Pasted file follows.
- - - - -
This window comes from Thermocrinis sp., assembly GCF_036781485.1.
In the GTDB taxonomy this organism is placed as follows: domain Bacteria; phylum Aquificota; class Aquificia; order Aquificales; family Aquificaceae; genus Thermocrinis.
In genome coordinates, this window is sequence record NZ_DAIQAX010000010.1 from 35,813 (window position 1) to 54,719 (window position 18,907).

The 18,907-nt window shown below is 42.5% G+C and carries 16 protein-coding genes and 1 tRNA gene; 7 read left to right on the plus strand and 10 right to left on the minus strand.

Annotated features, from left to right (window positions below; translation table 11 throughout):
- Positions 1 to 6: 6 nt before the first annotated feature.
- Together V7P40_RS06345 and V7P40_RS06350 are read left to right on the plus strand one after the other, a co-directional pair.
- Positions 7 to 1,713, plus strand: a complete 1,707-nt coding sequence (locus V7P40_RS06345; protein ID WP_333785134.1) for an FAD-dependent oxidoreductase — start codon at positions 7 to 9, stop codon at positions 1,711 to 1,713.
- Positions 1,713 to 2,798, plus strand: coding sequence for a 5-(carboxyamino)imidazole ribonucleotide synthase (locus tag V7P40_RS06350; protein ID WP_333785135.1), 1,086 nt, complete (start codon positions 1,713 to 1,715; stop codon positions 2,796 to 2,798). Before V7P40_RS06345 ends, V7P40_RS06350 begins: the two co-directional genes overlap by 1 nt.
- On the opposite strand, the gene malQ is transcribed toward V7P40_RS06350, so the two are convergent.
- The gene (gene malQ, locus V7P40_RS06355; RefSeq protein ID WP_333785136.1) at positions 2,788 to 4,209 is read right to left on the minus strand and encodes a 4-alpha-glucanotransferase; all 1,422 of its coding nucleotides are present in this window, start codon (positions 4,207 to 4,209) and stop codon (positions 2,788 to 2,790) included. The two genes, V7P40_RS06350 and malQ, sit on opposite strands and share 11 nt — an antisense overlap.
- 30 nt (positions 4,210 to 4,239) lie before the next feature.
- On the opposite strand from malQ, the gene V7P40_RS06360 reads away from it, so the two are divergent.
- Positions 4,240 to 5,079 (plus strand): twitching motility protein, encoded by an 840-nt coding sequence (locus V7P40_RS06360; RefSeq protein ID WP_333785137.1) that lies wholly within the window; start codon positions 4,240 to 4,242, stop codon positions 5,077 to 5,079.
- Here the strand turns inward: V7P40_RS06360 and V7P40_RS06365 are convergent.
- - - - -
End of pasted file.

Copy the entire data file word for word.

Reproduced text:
This window comes from Thermocrinis sp., assembly GCF_036781485.1.
In the GTDB taxonomy this organism is placed as follows: domain Bacteria; phylum Aquificota; class Aquificia; order Aquificales; family Aquificaceae; genus Thermocrinis.
In genome coordinates, this window is sequence record NZ_DAIQAX010000010.1 from 35,813 (window position 1) to 54,719 (window position 18,907).

The 18,907-nt window shown below is 42.5% G+C and carries 16 protein-coding genes and 1 tRNA gene; 7 read left to right on the plus strand and 10 right to left on the minus strand.

Annotated features, from left to right (window positions below; translation table 11 throughout):
- Positions 1 to 6: 6 nt before the first annotated feature.
- Together V7P40_RS06345 and V7P40_RS06350 are read left to right on the plus strand one after the other, a co-directional pair.
- Positions 7 to 1,713, plus strand: a complete 1,707-nt coding sequence (locus V7P40_RS06345; protein ID WP_333785134.1) for an FAD-dependent oxidoreductase — start codon at positions 7 to 9, stop codon at positions 1,711 to 1,713.
- Positions 1,713 to 2,798, plus strand: coding sequence for a 5-(carboxyamino)imidazole ribonucleotide synthase (locus tag V7P40_RS06350; protein ID WP_333785135.1), 1,086 nt, complete (start codon positions 1,713 to 1,715; stop codon positions 2,796 to 2,798). Before V7P40_RS06345 ends, V7P40_RS06350 begins: the two co-directional genes overlap by 1 nt.
- On the opposite strand, the gene malQ is transcribed toward V7P40_RS06350, so the two are convergent.
- The gene (gene malQ, locus V7P40_RS06355; RefSeq protein ID WP_333785136.1) at positions 2,788 to 4,209 is read right to left on the minus strand and encodes a 4-alpha-glucanotransferase; all 1,422 of its coding nucleotides are present in this window, start codon (positions 4,207 to 4,209) and stop codon (positions 2,788 to 2,790) included. The two genes, V7P40_RS06350 and malQ, sit on opposite strands and share 11 nt — an antisense overlap.
- 30 nt (positions 4,210 to 4,239) lie before the next feature.
- On the opposite strand from malQ, the gene V7P40_RS06360 reads away from it, so the two are divergent.
- Positions 4,240 to 5,079 (plus strand): twitching motility protein, encoded by an 840-nt coding sequence (locus V7P40_RS06360; RefSeq protein ID WP_333785137.1) that lies wholly within the window; start codon positions 4,240 to 4,242, stop codon positions 5,077 to 5,079.
- Here the strand turns inward: V7P40_RS06360 and V7P40_RS06365 are convergent.